Last month, Adam Grant wrote an OP/ED in the NY Times called “Unless You’re Oprah, ‘Be Yourself’ is Terrible Advice”.  Read it here.  Typically,  I enjoy reading Adam Grant’s columns and respect his opinion, so I was anxious to read this one, having spent so much time thinking about Authenticity and the role it plays in Leadership.

After reading the column, and admittedly being slightly surprised at how much I disagreed with the overall sentiment, I saw Brene Brown’s response.  Brene Brown is another person I  read voraciously, I follow on Instagram and value most everything she says.  Read her response here.

I love an intellectual debate – especially between people as smart and intellectually curious as these two.  However there was still an element of the argument missing for me – something important that  hadn’t yet been discussed.  I continued to think about it.

Below is my interpretation of each of the perspectives.  It’s important to read the full articles though – because like anything else, these summaries are the observations through my lens:

Adam Grant’s perspective: Too much authenticity is never a good thing.  Nobody wants to see the true you – they’d rather you censor yourself – or “self-monitor”. He goes on to say that ‘Low Self Monitors’ are people that don’t really censor themselves – they are not politically correct, they say what they mean and they mean what they say – regardless of who they are talking too.  He says a lot more than that, but that’s the gist of what I read.

Brene Brown’s perspective: She agrees that authenticity has become an overused buzz word, however has a very different definition than Mr. Grant.  She believes one must be courageous and vulnerable to be authentic – to accept our imperfections. In order to do this, we must set boundaries, understand the boundaries and be self-monitoring – almost the opposite of how it was described in the NY Times piece.

This article and response has stayed with me…I continue to talk about it, to share the article with teams with whom I’m working, to lead discussion groups about it.  I mentioned it to my friend and colleague Cathy Salit, CEO of Performance of a Lifetime and Author of Performance Breakthrough.  Not only had she read the article and the various responses, she wrote her own LinkedIn comments on it as well.  Read that here.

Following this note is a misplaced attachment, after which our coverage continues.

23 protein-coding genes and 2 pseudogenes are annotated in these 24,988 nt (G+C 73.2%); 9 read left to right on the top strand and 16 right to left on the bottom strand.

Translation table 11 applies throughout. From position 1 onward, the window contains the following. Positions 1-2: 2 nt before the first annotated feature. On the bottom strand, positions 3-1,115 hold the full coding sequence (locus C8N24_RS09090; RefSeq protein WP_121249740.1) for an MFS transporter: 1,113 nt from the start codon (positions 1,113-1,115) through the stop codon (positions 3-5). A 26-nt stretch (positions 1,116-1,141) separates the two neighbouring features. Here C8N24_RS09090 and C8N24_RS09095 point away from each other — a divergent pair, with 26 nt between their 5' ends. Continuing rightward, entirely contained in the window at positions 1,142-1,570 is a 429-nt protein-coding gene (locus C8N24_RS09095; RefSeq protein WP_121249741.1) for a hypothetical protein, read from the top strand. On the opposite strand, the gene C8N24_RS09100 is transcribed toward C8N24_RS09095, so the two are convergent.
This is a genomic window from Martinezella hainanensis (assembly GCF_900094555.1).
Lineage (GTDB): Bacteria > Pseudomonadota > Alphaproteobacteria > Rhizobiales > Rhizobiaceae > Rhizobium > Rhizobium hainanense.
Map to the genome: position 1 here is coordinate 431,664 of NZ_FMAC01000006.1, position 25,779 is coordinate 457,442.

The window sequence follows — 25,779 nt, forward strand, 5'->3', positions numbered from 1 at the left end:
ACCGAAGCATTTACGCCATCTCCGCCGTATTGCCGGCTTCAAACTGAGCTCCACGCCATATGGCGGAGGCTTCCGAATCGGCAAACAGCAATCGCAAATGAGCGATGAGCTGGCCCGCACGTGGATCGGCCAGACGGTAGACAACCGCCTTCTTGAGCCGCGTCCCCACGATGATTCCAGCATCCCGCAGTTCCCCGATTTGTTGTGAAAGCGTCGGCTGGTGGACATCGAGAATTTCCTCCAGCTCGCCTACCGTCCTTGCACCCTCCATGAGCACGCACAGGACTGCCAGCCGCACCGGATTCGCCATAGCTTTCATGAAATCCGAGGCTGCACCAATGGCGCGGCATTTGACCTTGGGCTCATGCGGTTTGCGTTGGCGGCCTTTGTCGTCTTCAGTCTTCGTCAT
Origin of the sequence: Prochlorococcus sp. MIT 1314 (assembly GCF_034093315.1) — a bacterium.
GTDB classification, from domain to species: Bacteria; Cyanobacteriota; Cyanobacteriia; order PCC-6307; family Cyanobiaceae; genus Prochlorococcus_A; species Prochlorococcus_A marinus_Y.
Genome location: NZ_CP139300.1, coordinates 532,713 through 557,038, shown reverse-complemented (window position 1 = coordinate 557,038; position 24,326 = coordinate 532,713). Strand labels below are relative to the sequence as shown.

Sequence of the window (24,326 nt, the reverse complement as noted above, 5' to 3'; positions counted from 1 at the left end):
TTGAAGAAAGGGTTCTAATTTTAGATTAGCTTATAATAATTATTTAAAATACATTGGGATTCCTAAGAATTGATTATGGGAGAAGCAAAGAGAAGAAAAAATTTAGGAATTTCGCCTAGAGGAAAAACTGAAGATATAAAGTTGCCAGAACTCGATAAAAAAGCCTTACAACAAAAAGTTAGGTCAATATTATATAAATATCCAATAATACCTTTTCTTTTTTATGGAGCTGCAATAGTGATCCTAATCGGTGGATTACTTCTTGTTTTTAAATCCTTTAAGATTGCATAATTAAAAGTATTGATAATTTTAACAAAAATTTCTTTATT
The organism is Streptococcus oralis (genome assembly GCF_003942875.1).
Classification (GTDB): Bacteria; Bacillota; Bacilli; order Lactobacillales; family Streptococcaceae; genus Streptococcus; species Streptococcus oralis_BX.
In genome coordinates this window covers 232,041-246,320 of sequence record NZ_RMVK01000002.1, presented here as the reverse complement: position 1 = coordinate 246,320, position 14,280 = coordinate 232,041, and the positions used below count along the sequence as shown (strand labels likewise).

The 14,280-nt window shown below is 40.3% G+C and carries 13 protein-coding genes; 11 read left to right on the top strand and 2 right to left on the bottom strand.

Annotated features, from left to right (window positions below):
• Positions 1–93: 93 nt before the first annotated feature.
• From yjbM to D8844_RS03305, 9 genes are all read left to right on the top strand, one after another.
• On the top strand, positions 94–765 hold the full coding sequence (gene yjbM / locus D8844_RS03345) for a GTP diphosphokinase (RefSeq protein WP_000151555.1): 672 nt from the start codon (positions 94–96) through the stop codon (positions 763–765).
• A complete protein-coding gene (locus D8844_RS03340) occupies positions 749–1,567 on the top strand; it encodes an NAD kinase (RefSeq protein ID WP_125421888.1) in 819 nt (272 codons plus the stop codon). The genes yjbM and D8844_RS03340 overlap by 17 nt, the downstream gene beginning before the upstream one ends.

Cathy Salit’s perspective: She believes that we play several different roles at any given time – for example, the role of mother, boss, friend.  She calls this ‘multiplicity’.  However, maybe more importantly, she believes that authenticity is a process of growth and creativity.  In other words (her words) ‘in order to be truly authentic we must be both “who we are” and “who we are becoming”’.

After so many conversations and so much debate, I finally have my own perspective to share….. I agree with Brene Brown – authenticity takes courage. I agree with Cathy Salit – we have to keep learning and playing various roles so that we can authentically be who we are growing into.

However, what role does good, old fashion judgment play here? Where is empathy in the conversation? What about the other person or people?

It seems to me that one of the basic tenants of being an adult, is being able to use good judgment.  Do you always say what you want when you want? Of course not.  Do you always just do what you want, whenever you want to? Of course not.  Are you being authentic?  Of course.

Think about this:

  • The mother of a teenager is a role I play with great difficulty. I often find myself wanting to say things that I would never actually say.  Am I being inauthentic?
  • I am always in a hurry – I’m busy and what I like to refer to as ‘time optimistic’. Which means, I always want to drive faster than the speed limit allows.  However, I try to stay within a close range of the speed limit so that I don’t get pulled over.  Am I being inauthentic?
  • I own a personal training gym. Many people come to the gym to reach very specific goals – yet they don’t work very hard.  They expect they are going to get results merely by showing up.  I would love to call them on it – to push them to push themselves. Yet I want them to feel comfortable in the gym going at their own pace.  Am I being inauthentic?

I don’t think any of these things are inauthentic.  I think we are confusing authenticity with good judgment.  In this crazy world in which we live, maybe what we need is to stop fighting over definitions of words and looking for excuses to behave the way we feel like behaving in the moment.  Maybe we need to be more thoughtful, and more empathetic.  Authentic means being true to yourself – to your values and your beliefs – not being able to say everything you want to say whenever you want to say it.  That’s impulsive and in some cases dangerous. And doing it in the service of being “authentic”, well, that’s just careless.

So, maybe it’s not really about authenticity.  Maybe it’s about judgment. And emotional intelligence and critical thinking and responsibility.  I wonder if we held people accountable for using better judgment – if we expected people to think about the consequences of their behavior or reactions instead of making excuses for it if we’d have less shootings, less accidents and less scariness in our lives.

I pride myself on my authenticity.  I often get praised for it – as one of my best attributes.  I also like to believe I have good judgment that supports that authenticity.  And I have high expectations that all adults should.

Thank you Adam Grant, Brene Brown and Cathy Salit for helping me to better articulate my views and pushing me to consider a different perspective.  My authentic perspective.